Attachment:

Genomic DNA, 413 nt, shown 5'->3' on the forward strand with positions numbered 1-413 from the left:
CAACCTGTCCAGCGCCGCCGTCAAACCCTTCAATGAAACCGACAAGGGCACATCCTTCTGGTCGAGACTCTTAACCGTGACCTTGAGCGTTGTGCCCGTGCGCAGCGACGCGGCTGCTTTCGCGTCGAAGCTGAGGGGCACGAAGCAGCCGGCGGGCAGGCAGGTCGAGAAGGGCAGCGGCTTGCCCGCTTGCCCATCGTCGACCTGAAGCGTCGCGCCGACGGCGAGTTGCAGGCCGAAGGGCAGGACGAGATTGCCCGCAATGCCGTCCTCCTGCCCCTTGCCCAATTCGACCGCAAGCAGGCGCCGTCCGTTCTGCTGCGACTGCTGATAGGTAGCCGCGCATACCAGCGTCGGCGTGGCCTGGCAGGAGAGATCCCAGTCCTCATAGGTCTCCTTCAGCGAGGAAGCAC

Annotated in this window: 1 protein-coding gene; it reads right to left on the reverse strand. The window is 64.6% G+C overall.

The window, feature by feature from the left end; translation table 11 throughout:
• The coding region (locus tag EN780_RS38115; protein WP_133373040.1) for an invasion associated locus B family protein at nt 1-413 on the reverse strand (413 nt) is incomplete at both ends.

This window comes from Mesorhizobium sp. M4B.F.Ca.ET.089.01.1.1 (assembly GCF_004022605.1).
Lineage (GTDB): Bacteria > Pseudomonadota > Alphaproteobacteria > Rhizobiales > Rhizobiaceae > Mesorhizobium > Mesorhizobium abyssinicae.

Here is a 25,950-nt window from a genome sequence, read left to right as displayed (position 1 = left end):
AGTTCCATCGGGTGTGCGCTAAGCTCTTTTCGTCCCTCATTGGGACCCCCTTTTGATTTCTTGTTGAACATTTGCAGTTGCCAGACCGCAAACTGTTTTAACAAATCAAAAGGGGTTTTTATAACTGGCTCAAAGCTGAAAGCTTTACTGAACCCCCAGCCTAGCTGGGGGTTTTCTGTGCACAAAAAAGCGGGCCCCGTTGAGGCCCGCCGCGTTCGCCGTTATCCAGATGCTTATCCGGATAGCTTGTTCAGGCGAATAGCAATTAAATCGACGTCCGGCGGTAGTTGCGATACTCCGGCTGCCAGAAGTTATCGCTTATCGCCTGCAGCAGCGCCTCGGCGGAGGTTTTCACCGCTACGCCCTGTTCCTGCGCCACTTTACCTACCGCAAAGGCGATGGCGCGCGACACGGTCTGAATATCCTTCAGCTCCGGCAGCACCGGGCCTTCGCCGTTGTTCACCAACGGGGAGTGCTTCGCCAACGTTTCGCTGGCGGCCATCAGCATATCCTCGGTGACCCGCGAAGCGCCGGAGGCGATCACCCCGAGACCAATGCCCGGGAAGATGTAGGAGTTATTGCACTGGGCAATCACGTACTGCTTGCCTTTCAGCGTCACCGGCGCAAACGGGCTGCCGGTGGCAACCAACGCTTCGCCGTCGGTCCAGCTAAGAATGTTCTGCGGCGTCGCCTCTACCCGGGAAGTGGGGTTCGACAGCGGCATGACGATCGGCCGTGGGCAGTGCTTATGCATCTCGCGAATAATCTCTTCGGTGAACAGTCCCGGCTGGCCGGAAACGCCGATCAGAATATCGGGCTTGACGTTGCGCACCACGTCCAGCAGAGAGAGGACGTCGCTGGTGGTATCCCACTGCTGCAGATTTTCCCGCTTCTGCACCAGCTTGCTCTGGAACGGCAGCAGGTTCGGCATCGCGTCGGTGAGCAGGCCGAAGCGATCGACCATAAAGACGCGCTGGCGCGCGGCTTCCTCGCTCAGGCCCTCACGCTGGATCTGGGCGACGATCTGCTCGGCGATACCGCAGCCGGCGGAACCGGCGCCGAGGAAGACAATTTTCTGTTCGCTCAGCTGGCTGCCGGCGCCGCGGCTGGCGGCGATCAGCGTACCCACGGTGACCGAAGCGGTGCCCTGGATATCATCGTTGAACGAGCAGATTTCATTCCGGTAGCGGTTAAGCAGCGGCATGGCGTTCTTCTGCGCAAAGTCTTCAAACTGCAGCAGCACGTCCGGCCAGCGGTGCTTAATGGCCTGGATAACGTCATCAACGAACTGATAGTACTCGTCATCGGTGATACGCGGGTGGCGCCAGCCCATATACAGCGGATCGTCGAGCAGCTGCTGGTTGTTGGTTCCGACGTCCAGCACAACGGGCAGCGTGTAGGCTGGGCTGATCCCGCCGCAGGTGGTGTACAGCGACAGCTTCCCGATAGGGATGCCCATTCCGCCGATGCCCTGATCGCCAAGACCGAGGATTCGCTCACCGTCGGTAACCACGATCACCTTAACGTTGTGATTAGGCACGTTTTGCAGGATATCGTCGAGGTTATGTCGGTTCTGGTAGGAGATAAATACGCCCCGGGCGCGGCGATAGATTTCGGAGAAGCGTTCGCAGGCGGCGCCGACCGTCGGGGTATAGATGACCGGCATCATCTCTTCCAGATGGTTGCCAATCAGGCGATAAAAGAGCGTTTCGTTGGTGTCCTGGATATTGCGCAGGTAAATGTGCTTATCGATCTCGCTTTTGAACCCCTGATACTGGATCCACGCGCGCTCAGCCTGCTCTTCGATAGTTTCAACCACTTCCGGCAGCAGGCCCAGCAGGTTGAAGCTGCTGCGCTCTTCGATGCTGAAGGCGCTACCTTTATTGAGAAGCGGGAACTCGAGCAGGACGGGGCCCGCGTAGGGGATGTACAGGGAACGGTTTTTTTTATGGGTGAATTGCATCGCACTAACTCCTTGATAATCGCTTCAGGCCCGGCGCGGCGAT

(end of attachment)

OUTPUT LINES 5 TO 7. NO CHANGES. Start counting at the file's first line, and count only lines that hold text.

• The coding region (locus tag EN780_RS38115; protein WP_133373040.1) for an invasion associated locus B family protein at nt 1-413 on the reverse strand (413 nt) is incomplete at both ends.

This window comes from Mesorhizobium sp. M4B.F.Ca.ET.089.01.1.1 (assembly GCF_004022605.1).
Lineage (GTDB): Bacteria > Pseudomonadota > Alphaproteobacteria > Rhizobiales > Rhizobiaceae > Mesorhizobium > Mesorhizobium abyssinicae.